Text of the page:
05/06/2014, 00.00
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Celebrities and business leaders come out against Brunei sultan's decision to introduce Sharia

Virgin Group founder and owner Richard Branson decides to boycott a hotel chain linked to the sultanate. Human rights groups and associations take aim at the implementation of Islamic law, which is increasingly threatening the religious freedom of non-Muslims.

Bandar Seri Begawan (AsiaNews/Agencies) - Celebrities and business people have joined international organisations and human rights activists to rail against the sultan of Brunei for introducing a controversial Islamic Penal Code in his country.

Virgin group founder Richard Branson vowed that he, his company and employees would boycott the Dorchester Collection. The luxury hotel chain, which is linked to Brunei's absolute rule, includes The Dorchester in London and the Beverly Hills Hotel in Los Angeles.

The Dorchester Collection is reportedly owned by the Brunei Investment Agency, a sovereign wealth fund under the oil-rich sultanate's Ministry of Finance.

Brunei government officials could not immediately be reached for comment on Monday. The Dorchester Collection also did not immediately respond to a request for comment.

The sultan's move has sparked rare domestic criticism of the fabulously wealthy ruler on the Muslim-majority country's active social media, and international condemnation, including high profile NGOs and the United Nations' human rights office.

Last week, the 67-year-old Sultan Hassanal Bolkiah announced the implementation of Islamic law for both Muslims and non-Muslims, including the death penalty by stoning for adultery, homosexuality and blasphemy; amputation for thieves; flogging for other crimes such as abortion and drinking alcohol. For the country's Catholics, the introduction of Sharia is both a "challenge and opportunity".

In fact, over the years, the sultanate's authorities have exerted subtle but steady pressures on non-Muslims, with the local press never missing an opportunity to highlight conversions from Christianity to Islam. Now, anyone doing the opposite is expected to be put to death for apostasy.

Unlike Malaysia and Indonesia, the tiny sultanate now becomes the first country in Southeast Asia to make sharia a formal part of its legal system.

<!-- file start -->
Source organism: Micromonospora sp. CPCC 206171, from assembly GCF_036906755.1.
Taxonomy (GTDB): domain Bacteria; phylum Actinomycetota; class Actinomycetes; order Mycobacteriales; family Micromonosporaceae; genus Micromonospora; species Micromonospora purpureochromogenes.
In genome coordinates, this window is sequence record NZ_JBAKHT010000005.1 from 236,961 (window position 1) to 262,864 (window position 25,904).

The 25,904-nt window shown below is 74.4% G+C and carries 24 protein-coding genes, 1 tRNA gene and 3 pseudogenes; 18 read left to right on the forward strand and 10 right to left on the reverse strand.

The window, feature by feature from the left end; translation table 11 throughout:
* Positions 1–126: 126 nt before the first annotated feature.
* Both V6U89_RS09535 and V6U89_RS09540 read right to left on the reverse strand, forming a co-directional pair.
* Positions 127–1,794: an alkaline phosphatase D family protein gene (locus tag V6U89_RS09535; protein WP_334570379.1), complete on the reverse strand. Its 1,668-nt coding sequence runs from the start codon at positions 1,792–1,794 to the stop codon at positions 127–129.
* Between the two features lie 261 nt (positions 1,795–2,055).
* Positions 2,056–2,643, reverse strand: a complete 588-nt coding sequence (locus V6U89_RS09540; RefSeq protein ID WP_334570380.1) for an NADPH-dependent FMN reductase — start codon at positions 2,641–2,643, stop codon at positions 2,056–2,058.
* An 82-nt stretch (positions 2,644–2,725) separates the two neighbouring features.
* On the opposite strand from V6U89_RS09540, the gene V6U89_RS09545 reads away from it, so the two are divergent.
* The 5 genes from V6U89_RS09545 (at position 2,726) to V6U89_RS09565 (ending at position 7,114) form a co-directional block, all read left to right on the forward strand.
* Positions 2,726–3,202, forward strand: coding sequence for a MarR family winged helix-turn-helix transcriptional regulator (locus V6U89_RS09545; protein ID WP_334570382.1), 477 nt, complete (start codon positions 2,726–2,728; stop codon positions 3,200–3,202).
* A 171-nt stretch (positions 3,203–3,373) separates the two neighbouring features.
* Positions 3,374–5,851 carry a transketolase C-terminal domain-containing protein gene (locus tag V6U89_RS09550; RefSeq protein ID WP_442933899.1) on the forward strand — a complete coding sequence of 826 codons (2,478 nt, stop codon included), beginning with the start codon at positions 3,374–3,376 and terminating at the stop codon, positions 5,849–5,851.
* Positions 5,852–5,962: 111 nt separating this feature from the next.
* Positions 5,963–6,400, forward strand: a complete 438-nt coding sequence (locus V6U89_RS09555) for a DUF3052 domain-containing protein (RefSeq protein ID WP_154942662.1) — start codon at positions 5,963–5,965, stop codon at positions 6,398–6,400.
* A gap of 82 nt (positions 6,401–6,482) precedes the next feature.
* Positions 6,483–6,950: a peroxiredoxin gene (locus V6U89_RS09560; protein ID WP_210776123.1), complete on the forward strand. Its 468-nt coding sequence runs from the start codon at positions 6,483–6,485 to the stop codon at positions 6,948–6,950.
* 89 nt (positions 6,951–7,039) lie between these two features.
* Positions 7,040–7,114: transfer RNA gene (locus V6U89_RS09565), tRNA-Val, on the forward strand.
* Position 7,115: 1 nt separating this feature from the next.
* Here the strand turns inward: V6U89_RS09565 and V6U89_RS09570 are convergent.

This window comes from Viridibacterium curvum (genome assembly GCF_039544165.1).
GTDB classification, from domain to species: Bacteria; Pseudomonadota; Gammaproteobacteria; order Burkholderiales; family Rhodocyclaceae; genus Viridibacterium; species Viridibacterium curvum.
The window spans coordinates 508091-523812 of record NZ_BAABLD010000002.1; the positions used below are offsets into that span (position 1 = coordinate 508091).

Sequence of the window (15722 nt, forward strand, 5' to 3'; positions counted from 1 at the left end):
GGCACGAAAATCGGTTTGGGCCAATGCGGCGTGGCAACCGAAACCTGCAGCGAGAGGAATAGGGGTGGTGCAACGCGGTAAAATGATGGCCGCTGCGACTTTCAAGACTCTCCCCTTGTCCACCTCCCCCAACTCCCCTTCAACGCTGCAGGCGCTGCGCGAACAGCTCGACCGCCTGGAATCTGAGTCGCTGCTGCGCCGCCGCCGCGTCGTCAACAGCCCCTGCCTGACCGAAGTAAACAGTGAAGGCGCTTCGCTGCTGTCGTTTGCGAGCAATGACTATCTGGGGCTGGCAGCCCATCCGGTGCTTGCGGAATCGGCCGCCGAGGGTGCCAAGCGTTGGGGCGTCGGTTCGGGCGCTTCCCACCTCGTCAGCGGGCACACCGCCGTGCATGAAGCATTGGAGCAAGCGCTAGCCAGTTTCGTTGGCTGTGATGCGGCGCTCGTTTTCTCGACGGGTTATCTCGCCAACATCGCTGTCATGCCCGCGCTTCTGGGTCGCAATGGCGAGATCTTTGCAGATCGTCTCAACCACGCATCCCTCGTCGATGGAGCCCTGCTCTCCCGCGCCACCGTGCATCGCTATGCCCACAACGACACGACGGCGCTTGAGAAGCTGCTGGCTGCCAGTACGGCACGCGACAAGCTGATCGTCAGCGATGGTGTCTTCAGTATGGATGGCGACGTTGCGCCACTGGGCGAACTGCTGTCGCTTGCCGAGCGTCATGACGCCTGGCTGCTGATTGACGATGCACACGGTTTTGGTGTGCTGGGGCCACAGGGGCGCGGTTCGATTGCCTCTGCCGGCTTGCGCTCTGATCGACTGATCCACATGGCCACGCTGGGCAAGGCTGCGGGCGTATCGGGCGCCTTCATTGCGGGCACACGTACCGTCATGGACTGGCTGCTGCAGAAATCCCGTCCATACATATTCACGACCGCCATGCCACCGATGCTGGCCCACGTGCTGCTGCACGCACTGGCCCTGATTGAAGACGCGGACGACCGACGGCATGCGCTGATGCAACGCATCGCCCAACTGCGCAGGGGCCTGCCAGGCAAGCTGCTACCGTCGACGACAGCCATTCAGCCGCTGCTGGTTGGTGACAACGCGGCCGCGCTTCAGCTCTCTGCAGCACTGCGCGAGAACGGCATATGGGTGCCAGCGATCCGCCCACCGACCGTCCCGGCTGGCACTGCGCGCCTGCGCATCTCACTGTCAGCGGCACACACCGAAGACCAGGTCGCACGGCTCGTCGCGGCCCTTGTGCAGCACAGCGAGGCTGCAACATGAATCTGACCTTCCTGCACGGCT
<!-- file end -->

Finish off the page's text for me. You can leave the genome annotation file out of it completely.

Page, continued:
Business leaders and Hollywood celebrities reacted negatively to Brunei because the latter happens to own some of Hollywood's favourite eateries.

However, despite the "crusade" launched by business leaders and US entertainment personalities (like popular TV host Jay Leno), Brunei's sultan should not be feel too much of a pinch.

Hassanal Bolkiah is in fact one of the richest people in the world, with a personal fortune estimate at around US$ 20 billion, a collection of (7,000) cars worth US$ 4 billion as well as a palace with nearly 1,800 rooms.

The Sultanate of Brunei is a small country on the island of Borneo, which it shares with two other bigger nations: Indonesia and Malaysia. It is a developed country and one of the richest in the world.

The official language is Malay, but English and Chinese are widely used.

Almost 70 per cent of the population in the absolute monarchy is Muslim and ethnic Malay, 13 per cent is Buddhist (mostly of Chinese origin), followed by 10 per cent indigenous, minority and no religious. Ten per cent of the population is Christian, half of them Catholic (70 per cent Filipino migrants, 20 per cent Indonesians and the remaining 10 per cent indigenous).

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See also
Apostolic Vicar: Sharia as a challenge and opportunity for Catholics in Brunei
Church in Brunei, a young and "missionary” reality
The Sultanate of Brunei to introduce Sharia-based rules
Sultanate of Brunei "postpones" introduction of Sharia
Sultan returns degree to Oxford, after anti-gay legislation uproar
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